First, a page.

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Childhood flu vaccine: what you need to know

Child receiving flu vaccine

There’s lots of talk at the moment about the flu season, especially as we areas we are battling increasing Covid infection rates. There is information out there but we know how confusing it can all feel at the moment.

With this in mind, we thought it might be useful to answer some of the common questions that are being asked about children and the flu vaccine.

Who will be offered the vaccine this year?

This year the flu vaccine is being offered to:

  • children aged 2-3 years old (on 31 August of this year)
  • all primary school aged children
  • children in year 7 of secondary school
  • children with a health condition that puts them at risk from flu
  • children who live with someone who is on the NHS Shielded Patient List 

How is the flu vaccine given to children?

It’s given by a painless nasal spray in both nostrils. Don’t worry if your child sneezes or has a runny nose – the vaccine will still work

Why is it even more important to get the flu vaccine this year?

Children under 5 have the highest rate of hospital admissions due to flu. And while COVID-19 is still unfortunately circulating amongst us, those people who are at risk of flu are also vulnerable to suffering the terrible complications of COVID-19.

The vaccine will not only protect your child from a nasty illness it will reduce the chance of spreading to others who are at greater risk from flu such as grandparents and those with other health conditions.

Does my child need this again as they had the nasal spray last year?

Because the flu viruses that circulate around the world change every year, the vaccine is different each year to match the strain of flu currently circulating. We see what type of virus has been circulating in the Southern hemisphere in countries like Australia during their winter and develop a vaccine to protect us against these strains for our winter. Then Australia will do the same to prepare for their next winter learning from us what type of virus has circulated for us in the Northern hemisphere. These scientists are on to it all the time!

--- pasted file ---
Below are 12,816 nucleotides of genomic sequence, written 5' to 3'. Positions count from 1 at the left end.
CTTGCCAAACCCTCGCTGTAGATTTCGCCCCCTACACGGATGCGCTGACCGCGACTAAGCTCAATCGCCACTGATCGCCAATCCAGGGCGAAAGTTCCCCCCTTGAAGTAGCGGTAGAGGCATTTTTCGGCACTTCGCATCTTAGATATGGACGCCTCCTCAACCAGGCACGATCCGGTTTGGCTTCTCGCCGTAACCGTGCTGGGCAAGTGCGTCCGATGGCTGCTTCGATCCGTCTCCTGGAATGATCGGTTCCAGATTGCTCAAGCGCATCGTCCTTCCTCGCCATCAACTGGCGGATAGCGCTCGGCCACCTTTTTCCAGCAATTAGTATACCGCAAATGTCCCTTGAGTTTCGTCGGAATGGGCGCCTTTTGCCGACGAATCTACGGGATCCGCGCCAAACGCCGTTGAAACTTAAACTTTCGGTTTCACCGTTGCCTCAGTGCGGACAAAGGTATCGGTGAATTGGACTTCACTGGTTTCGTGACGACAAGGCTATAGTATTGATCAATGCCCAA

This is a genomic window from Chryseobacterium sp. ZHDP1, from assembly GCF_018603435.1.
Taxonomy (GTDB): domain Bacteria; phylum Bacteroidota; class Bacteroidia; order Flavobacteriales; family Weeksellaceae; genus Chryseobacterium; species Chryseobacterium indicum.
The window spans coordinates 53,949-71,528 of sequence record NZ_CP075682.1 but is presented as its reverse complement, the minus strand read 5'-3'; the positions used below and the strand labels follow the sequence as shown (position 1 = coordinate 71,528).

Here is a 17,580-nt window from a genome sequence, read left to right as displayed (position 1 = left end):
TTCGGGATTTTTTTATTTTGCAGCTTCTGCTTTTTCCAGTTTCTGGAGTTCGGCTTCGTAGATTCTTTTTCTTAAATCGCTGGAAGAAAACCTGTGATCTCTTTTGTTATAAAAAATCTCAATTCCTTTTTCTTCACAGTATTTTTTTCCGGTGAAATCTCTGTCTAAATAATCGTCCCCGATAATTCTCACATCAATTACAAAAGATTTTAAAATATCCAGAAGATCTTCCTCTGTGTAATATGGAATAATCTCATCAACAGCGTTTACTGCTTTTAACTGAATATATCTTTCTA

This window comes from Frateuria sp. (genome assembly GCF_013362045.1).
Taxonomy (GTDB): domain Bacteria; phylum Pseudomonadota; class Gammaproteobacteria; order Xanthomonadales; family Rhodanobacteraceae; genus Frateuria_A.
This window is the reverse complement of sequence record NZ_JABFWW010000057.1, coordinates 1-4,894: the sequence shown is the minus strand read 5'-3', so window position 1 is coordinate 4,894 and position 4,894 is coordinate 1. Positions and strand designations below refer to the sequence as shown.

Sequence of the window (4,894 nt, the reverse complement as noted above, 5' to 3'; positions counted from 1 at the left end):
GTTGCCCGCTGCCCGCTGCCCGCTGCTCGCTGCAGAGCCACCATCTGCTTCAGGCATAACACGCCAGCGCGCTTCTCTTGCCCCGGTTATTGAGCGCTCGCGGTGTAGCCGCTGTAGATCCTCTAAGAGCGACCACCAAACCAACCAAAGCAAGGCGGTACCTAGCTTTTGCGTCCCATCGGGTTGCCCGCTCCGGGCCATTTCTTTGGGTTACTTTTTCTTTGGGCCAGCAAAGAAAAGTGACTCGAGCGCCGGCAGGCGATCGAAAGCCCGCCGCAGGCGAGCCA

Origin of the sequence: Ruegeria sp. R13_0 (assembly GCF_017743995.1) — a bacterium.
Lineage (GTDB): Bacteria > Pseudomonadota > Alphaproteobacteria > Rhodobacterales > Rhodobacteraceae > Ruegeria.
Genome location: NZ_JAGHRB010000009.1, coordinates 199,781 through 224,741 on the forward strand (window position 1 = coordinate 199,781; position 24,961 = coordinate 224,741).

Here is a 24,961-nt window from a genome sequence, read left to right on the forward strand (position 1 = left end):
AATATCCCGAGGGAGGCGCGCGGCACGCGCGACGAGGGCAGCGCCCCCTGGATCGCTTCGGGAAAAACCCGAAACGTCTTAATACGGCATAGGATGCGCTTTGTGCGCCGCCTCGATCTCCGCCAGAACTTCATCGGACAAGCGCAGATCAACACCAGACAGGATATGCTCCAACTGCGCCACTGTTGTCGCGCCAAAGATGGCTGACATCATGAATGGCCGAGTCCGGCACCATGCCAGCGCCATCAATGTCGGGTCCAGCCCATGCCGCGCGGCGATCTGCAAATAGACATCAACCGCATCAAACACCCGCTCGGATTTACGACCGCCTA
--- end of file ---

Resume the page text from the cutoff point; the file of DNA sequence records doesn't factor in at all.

Where do I need to go to get my child vaccinated?

Children who were aged 2-3 years in August this year will be invited to their GP practice. School aged children will be offered it in school; the consent form will be sent out to you via your child’s school before the immunisation team visit.

If you home educate your child, please contact your Berkshire immunisation team to make an appointment on 0300 3650077

The immunisation team will let you know the venues of the community immunisation clinics, available appointment times and make an appointment for you.

My child has a health condition, will they still get the flu vaccine?

If your child has a medical condition it is even more important that they are vaccinated. However sometimes depending on the condition they may need to have an injection rather than the nasal spray. If you’re not sure please contact your immunisation team or GP practice.

Will my child feel ill after the flu vaccine?

Sometimes some children may get a runny or blocked nose, a headache, feel tired, or lose their appetite. But remember this is much less serious than catching the flu and the potential complications from flu.

I have heard there is pork in the flu vaccine; is there an alternative?

There is a highly processed form of gelatine (porcine gelatine), which is used to keep the vaccine viruses stable so that the vaccine provides the best protection against flu. If you are unable to accept the use of porcine in medicinal products please discuss your options with the immunisation team or GP. There is an injection as an alternative but this can be much more distressing for your child to receive.  

My child missed the flu vaccine session in school, what can I do?

You can contact the immunisation team on 0300 3650077 to make an appointment for your child to be vaccinated at one of the community immunisation catch up clinics.

For more information on the flu vaccine, as well as other immunisations offered to children, please visit our Immunisation Team pages.

About the author

Julia Lamming is a Professional Development Lead, School Nursing